Networked Learning: Perspectives and Issues

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Springer London, 2002 - Business & Economics - 348 pages
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The area of networked learning (learning in which information and communications technology (ICT) is used to promote connections between people and resources) is wide and growing in importance, especially in further and higher education. It offers the opportunity to offer more flexible access to learning programmes over time and space, but not enough is yet known about exactly what it can offer and how best to ensure that institutions maintain and improve the quality of the learning experience. This book focuses on the key issues which anyone involved with the use, administration, or study of networked learning will need to know about. These include policy issues, the costs of networked learning, staff development issues, and the student experience. With contributions from authors based in Europe and the US and Australia, it offers a global perspective which is designed to inform professional practice and its administration. It will be essential reading for practitioners and researchers in higher education and learning technology and will be of interest to policy-makers and managers in HE academic administration. It will also be relevant to learning technologists and support staff, who may not have direct involvement with teaching but still need to understand the opportunities and issues presented by networked learning, and also to students and researchers in education and social science. "The list of authors reads like a "Who's Who" of Networked Learning" (Professor Diana Laurillard, OU, UK).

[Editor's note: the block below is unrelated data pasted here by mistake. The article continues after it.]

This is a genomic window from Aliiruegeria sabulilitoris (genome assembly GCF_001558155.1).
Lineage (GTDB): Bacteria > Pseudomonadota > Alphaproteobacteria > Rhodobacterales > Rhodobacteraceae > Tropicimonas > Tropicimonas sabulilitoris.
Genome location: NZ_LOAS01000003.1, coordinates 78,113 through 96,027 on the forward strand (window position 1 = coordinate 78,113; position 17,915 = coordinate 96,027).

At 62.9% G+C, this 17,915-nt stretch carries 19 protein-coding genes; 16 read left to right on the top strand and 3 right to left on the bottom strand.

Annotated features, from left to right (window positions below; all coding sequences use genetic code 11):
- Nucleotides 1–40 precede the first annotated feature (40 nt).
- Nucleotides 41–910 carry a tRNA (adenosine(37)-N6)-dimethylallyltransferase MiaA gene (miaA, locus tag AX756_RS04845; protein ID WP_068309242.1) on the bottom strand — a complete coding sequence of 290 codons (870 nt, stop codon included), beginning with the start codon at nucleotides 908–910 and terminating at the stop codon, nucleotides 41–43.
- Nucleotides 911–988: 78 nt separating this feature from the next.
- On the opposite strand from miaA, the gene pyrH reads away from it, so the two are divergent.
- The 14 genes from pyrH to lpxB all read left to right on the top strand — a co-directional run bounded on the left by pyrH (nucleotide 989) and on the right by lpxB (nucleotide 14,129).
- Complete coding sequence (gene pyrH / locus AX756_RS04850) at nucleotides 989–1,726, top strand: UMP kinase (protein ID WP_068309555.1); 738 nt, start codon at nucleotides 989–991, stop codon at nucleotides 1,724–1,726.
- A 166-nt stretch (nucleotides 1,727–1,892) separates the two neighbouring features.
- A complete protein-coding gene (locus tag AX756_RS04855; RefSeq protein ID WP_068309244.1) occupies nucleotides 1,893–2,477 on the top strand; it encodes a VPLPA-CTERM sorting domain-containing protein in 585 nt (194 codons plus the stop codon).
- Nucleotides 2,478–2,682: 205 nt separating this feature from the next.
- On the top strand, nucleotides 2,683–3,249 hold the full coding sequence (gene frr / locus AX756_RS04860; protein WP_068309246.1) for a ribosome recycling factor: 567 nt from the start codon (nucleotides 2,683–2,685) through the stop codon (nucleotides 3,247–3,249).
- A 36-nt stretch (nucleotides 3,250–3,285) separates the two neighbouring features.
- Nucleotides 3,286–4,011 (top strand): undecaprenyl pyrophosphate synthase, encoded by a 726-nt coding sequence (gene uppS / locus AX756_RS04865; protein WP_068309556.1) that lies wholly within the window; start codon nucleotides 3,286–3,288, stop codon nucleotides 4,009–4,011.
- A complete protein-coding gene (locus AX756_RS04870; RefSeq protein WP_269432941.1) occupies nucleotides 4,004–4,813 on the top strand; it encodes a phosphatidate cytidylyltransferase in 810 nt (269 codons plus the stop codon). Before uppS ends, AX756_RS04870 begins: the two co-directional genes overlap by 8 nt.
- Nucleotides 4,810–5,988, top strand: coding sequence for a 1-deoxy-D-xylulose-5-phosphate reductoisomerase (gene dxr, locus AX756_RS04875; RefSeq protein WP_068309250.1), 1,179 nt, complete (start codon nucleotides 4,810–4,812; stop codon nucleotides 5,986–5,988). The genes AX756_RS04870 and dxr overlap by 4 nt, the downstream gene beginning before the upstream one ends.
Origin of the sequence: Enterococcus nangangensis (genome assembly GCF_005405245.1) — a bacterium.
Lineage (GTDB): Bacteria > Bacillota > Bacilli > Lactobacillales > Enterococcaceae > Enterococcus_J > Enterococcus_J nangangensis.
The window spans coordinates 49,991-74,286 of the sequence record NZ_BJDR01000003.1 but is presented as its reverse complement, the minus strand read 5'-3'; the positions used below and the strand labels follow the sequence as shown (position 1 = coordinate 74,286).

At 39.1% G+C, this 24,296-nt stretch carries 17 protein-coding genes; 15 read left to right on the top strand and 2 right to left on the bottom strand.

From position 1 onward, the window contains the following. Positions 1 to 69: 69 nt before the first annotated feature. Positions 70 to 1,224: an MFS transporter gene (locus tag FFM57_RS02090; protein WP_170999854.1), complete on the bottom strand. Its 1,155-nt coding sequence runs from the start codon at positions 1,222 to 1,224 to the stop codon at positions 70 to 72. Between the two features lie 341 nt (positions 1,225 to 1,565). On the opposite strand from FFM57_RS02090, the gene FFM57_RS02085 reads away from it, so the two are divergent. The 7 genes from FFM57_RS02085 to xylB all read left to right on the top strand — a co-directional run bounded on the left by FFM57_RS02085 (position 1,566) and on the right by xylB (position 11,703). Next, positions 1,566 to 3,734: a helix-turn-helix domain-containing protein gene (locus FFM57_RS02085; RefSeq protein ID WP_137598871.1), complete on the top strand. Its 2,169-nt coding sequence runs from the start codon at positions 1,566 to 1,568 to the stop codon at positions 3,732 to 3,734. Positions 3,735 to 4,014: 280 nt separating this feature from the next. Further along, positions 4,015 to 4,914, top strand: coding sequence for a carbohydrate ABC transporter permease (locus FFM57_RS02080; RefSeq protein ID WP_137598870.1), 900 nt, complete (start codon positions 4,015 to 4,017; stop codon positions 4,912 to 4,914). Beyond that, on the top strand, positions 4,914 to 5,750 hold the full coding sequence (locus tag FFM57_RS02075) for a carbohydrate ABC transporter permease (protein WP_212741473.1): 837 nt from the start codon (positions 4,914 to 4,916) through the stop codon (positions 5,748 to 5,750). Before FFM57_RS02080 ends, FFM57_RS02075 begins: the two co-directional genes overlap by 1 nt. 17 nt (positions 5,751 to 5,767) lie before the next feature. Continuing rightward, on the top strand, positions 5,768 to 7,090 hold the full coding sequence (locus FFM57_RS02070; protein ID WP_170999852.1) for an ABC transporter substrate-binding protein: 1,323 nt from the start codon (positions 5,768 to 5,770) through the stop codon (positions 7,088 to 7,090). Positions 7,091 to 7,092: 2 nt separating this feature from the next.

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About the author (2002)

Chris Jones is Principal Lecturer in Accounting and Finance at Sheffield Hallam University.